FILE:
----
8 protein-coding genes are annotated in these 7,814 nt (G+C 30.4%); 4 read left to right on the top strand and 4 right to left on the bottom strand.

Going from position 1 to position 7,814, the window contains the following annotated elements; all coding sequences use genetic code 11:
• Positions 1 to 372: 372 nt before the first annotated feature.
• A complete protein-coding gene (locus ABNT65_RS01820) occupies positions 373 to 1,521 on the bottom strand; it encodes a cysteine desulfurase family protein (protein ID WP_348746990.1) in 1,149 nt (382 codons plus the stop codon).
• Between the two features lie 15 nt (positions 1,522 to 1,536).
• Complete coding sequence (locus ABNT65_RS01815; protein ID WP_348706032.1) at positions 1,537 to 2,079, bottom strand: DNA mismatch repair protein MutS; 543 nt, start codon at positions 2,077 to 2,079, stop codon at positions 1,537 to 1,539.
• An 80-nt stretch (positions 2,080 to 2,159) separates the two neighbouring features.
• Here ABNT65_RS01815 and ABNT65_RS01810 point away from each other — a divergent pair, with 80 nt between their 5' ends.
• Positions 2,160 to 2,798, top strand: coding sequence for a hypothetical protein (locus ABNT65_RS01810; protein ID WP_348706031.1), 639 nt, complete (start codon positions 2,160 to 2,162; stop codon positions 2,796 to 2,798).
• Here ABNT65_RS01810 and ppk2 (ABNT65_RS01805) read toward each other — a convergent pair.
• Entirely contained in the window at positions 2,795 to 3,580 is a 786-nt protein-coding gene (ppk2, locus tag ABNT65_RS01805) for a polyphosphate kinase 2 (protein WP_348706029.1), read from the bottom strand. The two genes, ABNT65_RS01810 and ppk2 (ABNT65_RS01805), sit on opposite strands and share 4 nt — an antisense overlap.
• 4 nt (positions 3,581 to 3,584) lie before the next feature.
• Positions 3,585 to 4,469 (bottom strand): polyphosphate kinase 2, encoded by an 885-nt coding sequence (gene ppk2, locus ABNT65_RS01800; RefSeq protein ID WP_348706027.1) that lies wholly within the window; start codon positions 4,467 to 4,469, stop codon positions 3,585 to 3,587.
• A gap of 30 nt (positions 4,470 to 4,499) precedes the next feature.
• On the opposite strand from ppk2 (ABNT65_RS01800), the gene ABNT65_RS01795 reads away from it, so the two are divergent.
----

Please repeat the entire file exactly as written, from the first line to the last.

8 protein-coding genes are annotated in these 7,814 nt (G+C 30.4%); 4 read left to right on the top strand and 4 right to left on the bottom strand.

Going from position 1 to position 7,814, the window contains the following annotated elements; all coding sequences use genetic code 11:
• Positions 1 to 372: 372 nt before the first annotated feature.
• A complete protein-coding gene (locus ABNT65_RS01820) occupies positions 373 to 1,521 on the bottom strand; it encodes a cysteine desulfurase family protein (protein ID WP_348746990.1) in 1,149 nt (382 codons plus the stop codon).
• Between the two features lie 15 nt (positions 1,522 to 1,536).
• Complete coding sequence (locus ABNT65_RS01815; protein ID WP_348706032.1) at positions 1,537 to 2,079, bottom strand: DNA mismatch repair protein MutS; 543 nt, start codon at positions 2,077 to 2,079, stop codon at positions 1,537 to 1,539.
• An 80-nt stretch (positions 2,080 to 2,159) separates the two neighbouring features.
• Here ABNT65_RS01815 and ABNT65_RS01810 point away from each other — a divergent pair, with 80 nt between their 5' ends.
• Positions 2,160 to 2,798, top strand: coding sequence for a hypothetical protein (locus ABNT65_RS01810; protein ID WP_348706031.1), 639 nt, complete (start codon positions 2,160 to 2,162; stop codon positions 2,796 to 2,798).
• Here ABNT65_RS01810 and ppk2 (ABNT65_RS01805) read toward each other — a convergent pair.
• Entirely contained in the window at positions 2,795 to 3,580 is a 786-nt protein-coding gene (ppk2, locus tag ABNT65_RS01805) for a polyphosphate kinase 2 (protein WP_348706029.1), read from the bottom strand. The two genes, ABNT65_RS01810 and ppk2 (ABNT65_RS01805), sit on opposite strands and share 4 nt — an antisense overlap.
• 4 nt (positions 3,581 to 3,584) lie before the next feature.
• Positions 3,585 to 4,469 (bottom strand): polyphosphate kinase 2, encoded by an 885-nt coding sequence (gene ppk2, locus ABNT65_RS01800; RefSeq protein ID WP_348706027.1) that lies wholly within the window; start codon positions 4,467 to 4,469, stop codon positions 3,585 to 3,587.
• A gap of 30 nt (positions 4,470 to 4,499) precedes the next feature.
• On the opposite strand from ppk2 (ABNT65_RS01800), the gene ABNT65_RS01795 reads away from it, so the two are divergent.